Apr 6, 2014; Chicago, IL, USA; Chicago Blackhawks defenseman Duncan Keith (2) is pursued by St. Louis Blues left wing Jaden Schwartz (9) during the third period at the United Center. Chicago won 4-2. Mandatory Credit: Dennis Wierzbicki-USA TODAY Sports
If you missed yesterday’s Chicago Blackhawks vs. St. Louis Blues forwards preview, you can check it out here.
The Chicago Blackhawks and the St. Louis Blues will raise their hated rivalry to new levels, starting Thursday, when these teams start their playoff series, against one another. Both teams are considered Stanley Cup contenders, as many expect them to make deep playoff runs. However, since they are meeting in the first round, one team will have the chance to make a Cup run, and the other will be a first round exit disappointment.
Who will it be?
Let’s find out.
In this article, we will take a look at the defensemen, of the Blackhawks and the Blues, as they prepare for the much anticipated playoff series, against one another.
Here’s a look at what the Blackhawks’ defensemen have done, this season.
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Just like the Hawks’ forwards, all of the Hawks’ defensemen have Corsi For Percentages, above 50%. This isn’t exactly shocking, seeing as how the Hawks were ranked 2nd, in the NHL, with a team Corsi For Percentage of 55.2%.
Michal Rozsival leads the way, in Corsi For, which may come as a bit of a surprise. In all honesty, Rozsival was a bit sheltered, throughout the season, with matchups, against opponents. He played limited minutes and missed time with injury. With all due respect to Rozsival, his Corsi For may be a little misleading.
Nick Leddy, who was often paired with Rozsival, was slightly sheltered, but not completely. Most of Leddy’s deployment, from Head Coach Joel Quenneville, was strategical. Leddy typically started his shifts, in the offensive zone, due to his patience with the puck, and good offensive instincts, and as a result, he was on the ice and helped create more scoring chances, for the Hawks.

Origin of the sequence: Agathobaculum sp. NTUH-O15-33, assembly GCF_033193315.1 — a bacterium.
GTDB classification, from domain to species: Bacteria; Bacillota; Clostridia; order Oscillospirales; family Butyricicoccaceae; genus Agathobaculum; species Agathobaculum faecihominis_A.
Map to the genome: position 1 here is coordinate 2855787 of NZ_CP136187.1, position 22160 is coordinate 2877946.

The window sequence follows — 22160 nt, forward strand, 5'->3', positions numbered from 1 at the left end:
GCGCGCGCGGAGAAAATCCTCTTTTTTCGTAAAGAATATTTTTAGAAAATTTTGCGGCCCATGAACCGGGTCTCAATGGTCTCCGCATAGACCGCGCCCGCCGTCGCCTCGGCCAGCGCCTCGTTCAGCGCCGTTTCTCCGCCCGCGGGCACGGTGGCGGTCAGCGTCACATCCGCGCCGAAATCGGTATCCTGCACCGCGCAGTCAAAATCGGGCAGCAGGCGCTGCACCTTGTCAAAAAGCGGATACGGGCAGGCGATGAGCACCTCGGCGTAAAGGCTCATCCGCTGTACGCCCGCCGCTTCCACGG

Brent Seabrook, who didn’t exactly have his best season, I don’t care what Eddie O’ says, Seabrook was a bit off, this season. He wasn’t terrible, by any means. The high Corsi For, is largely due to the luxury of playing with the supreme puck-mover/ice-tilter, Duncan Keith. Seabrook still posessed that booming shot, which turned out to be so clutch, in last year’s playoffs, and he also brings physicality, to his game. Look for Seabrook to turn it around, and have an excellent post-season.
Duncan Keith had a Norris quality season, in 2013-2014. He is the motor that propels the Hawks attack, and is arguably the most important player, on the roster. Keith get’s the puck moving, and is the most vital cog, in the Hawks’ puck-possession excellence. Keith also has one of the most active sticks, in the NHL, and can strip the puck from opponents, with the best of them. Where Keith goes, so do the Hawks. It was fourtunate that he got lots of rest, as Coach Q will be relying on him heavily, throughout the playoffs.
While Keith had a Norris worthy season, Niklas Hjalmarsson was the best defensive defenseman, for the Hawks, all-season. Hjalmarsson is one of the best shot blockers, in the NHL. He starts most of his shifts, in the defensive zone, due to his defense-first instincts, and his shot-blocking ability. With this in mind, it is very impressive that he was able to churn out a above 50% Corsi For Percentage.
Johnny Oduya was brought in to be an offensive defenseman, but he has settled in as Hjalmarsson’s partner, on the blueline, with a defense-first mentality. Oduya makes his mistakes, as he is an offensively-minded defenseman, but he is also a big reason Hjalmarsson was able to achieve an above 50% Corsi For, as he is able to move the puck efficiently.
Head to the next page for a look at the Blues’ defensemen.